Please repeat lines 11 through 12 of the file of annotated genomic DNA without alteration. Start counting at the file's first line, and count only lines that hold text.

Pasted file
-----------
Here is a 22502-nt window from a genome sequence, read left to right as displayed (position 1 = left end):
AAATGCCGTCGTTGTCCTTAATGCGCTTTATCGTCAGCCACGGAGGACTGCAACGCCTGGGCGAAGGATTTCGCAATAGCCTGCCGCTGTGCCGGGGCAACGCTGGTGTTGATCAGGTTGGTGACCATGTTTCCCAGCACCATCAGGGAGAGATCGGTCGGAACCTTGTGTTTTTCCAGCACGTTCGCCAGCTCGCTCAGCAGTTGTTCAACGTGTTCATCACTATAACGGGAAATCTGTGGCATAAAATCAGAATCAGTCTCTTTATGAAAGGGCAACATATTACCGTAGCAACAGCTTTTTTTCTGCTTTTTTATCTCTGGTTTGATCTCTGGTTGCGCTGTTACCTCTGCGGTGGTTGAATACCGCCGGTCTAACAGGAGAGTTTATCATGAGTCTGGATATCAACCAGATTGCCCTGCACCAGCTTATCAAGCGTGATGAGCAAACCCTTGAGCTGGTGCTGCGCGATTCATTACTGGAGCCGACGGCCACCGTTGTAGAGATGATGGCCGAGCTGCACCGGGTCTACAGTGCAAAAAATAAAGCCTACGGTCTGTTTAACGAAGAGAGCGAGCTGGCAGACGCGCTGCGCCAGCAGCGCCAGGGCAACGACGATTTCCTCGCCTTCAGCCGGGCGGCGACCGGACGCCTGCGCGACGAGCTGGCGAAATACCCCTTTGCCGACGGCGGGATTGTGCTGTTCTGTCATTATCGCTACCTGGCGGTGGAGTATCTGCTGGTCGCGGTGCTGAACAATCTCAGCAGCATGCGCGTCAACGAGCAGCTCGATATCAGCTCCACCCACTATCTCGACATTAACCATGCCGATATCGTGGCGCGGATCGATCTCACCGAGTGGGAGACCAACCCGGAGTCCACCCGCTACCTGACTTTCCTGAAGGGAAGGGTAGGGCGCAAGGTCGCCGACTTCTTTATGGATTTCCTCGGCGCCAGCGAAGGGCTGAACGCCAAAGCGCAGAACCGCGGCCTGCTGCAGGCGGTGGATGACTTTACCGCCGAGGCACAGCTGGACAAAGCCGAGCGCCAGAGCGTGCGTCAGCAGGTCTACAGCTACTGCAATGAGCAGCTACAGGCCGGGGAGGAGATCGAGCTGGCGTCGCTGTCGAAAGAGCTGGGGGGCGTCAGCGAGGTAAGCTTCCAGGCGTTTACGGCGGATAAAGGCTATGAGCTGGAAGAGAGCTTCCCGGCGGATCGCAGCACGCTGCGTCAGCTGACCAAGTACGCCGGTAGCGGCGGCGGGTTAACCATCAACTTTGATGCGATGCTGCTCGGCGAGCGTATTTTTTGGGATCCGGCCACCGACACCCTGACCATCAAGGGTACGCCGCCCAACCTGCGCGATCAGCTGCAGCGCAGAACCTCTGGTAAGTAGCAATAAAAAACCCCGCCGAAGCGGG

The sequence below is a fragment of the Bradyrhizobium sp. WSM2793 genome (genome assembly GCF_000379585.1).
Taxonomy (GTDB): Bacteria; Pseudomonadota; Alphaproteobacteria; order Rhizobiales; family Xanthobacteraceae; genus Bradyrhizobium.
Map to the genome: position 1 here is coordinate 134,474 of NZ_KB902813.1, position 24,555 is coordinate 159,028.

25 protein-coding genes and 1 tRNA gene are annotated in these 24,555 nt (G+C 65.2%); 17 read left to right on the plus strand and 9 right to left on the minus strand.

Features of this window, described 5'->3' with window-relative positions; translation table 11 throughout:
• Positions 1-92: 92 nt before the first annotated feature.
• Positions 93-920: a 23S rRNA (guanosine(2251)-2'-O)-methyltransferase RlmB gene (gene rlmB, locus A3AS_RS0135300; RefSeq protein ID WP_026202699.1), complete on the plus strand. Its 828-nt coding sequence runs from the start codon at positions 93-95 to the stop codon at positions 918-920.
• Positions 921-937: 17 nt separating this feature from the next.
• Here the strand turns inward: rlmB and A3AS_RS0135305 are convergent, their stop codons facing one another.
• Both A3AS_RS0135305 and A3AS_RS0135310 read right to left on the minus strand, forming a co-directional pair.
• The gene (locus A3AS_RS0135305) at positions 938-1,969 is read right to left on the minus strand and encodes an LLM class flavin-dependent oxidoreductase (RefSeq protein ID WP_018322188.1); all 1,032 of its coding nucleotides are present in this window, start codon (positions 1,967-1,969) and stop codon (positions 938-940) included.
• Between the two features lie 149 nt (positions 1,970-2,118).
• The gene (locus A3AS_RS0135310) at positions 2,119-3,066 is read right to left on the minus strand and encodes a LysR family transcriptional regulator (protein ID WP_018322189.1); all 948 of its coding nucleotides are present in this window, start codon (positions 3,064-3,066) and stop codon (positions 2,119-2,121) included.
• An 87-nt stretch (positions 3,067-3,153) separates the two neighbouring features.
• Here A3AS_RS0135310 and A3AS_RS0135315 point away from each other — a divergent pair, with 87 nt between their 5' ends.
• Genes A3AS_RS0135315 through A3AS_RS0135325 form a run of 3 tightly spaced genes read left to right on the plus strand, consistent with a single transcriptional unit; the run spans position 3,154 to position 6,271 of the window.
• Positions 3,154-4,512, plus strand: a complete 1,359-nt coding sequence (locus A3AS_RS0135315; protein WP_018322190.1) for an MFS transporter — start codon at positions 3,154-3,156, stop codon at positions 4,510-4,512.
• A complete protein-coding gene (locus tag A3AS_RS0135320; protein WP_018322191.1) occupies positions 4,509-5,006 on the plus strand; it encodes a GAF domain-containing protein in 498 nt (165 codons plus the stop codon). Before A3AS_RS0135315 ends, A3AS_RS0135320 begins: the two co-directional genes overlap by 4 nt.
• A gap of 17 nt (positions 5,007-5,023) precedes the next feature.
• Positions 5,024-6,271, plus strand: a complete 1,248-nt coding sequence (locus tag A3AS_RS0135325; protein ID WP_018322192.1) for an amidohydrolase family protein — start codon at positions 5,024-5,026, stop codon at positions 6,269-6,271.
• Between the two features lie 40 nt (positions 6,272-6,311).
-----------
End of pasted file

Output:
• Here the strand turns inward: rlmB and A3AS_RS0135305 are convergent, their stop codons facing one another.
• Both A3AS_RS0135305 and A3AS_RS0135310 read right to left on the minus strand, forming a co-directional pair.